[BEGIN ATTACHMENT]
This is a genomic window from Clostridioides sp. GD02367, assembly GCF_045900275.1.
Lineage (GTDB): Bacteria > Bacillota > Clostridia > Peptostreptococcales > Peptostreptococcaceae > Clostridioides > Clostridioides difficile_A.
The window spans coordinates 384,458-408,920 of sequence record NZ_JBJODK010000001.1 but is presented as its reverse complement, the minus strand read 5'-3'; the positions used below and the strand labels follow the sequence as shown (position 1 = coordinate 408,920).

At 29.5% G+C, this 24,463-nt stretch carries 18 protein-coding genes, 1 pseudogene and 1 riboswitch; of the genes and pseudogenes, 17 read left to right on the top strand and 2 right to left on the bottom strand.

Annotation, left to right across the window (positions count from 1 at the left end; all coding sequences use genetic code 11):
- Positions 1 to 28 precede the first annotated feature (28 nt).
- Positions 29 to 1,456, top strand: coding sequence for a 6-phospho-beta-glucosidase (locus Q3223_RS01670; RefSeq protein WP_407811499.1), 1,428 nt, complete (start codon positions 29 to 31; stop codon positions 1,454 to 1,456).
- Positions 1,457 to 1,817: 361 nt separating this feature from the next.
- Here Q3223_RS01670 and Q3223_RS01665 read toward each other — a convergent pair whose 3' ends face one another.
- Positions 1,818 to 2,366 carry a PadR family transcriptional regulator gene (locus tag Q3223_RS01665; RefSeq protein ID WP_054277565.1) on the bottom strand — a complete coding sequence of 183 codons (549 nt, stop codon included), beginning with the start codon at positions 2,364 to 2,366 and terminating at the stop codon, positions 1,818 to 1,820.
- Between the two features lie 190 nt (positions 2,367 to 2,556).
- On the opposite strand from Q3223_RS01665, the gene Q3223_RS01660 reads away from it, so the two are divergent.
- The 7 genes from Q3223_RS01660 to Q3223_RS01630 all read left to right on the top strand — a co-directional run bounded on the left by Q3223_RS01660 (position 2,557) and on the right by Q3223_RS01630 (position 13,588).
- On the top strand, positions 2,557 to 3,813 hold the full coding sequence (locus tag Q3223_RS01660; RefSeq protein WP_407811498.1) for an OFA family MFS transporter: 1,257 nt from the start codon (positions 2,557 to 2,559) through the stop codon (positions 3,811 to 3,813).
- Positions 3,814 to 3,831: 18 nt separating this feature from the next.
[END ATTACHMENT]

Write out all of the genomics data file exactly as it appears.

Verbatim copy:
This is a genomic window from Clostridioides sp. GD02367, assembly GCF_045900275.1.
Lineage (GTDB): Bacteria > Bacillota > Clostridia > Peptostreptococcales > Peptostreptococcaceae > Clostridioides > Clostridioides difficile_A.
The window spans coordinates 384,458-408,920 of sequence record NZ_JBJODK010000001.1 but is presented as its reverse complement, the minus strand read 5'-3'; the positions used below and the strand labels follow the sequence as shown (position 1 = coordinate 408,920).

At 29.5% G+C, this 24,463-nt stretch carries 18 protein-coding genes, 1 pseudogene and 1 riboswitch; of the genes and pseudogenes, 17 read left to right on the top strand and 2 right to left on the bottom strand.

Annotation, left to right across the window (positions count from 1 at the left end; all coding sequences use genetic code 11):
- Positions 1 to 28 precede the first annotated feature (28 nt).
- Positions 29 to 1,456, top strand: coding sequence for a 6-phospho-beta-glucosidase (locus Q3223_RS01670; RefSeq protein WP_407811499.1), 1,428 nt, complete (start codon positions 29 to 31; stop codon positions 1,454 to 1,456).
- Positions 1,457 to 1,817: 361 nt separating this feature from the next.
- Here Q3223_RS01670 and Q3223_RS01665 read toward each other — a convergent pair whose 3' ends face one another.
- Positions 1,818 to 2,366 carry a PadR family transcriptional regulator gene (locus tag Q3223_RS01665; RefSeq protein ID WP_054277565.1) on the bottom strand — a complete coding sequence of 183 codons (549 nt, stop codon included), beginning with the start codon at positions 2,364 to 2,366 and terminating at the stop codon, positions 1,818 to 1,820.
- Between the two features lie 190 nt (positions 2,367 to 2,556).
- On the opposite strand from Q3223_RS01665, the gene Q3223_RS01660 reads away from it, so the two are divergent.
- The 7 genes from Q3223_RS01660 to Q3223_RS01630 all read left to right on the top strand — a co-directional run bounded on the left by Q3223_RS01660 (position 2,557) and on the right by Q3223_RS01630 (position 13,588).
- On the top strand, positions 2,557 to 3,813 hold the full coding sequence (locus tag Q3223_RS01660; RefSeq protein WP_407811498.1) for an OFA family MFS transporter: 1,257 nt from the start codon (positions 2,557 to 2,559) through the stop codon (positions 3,811 to 3,813).
- Positions 3,814 to 3,831: 18 nt separating this feature from the next.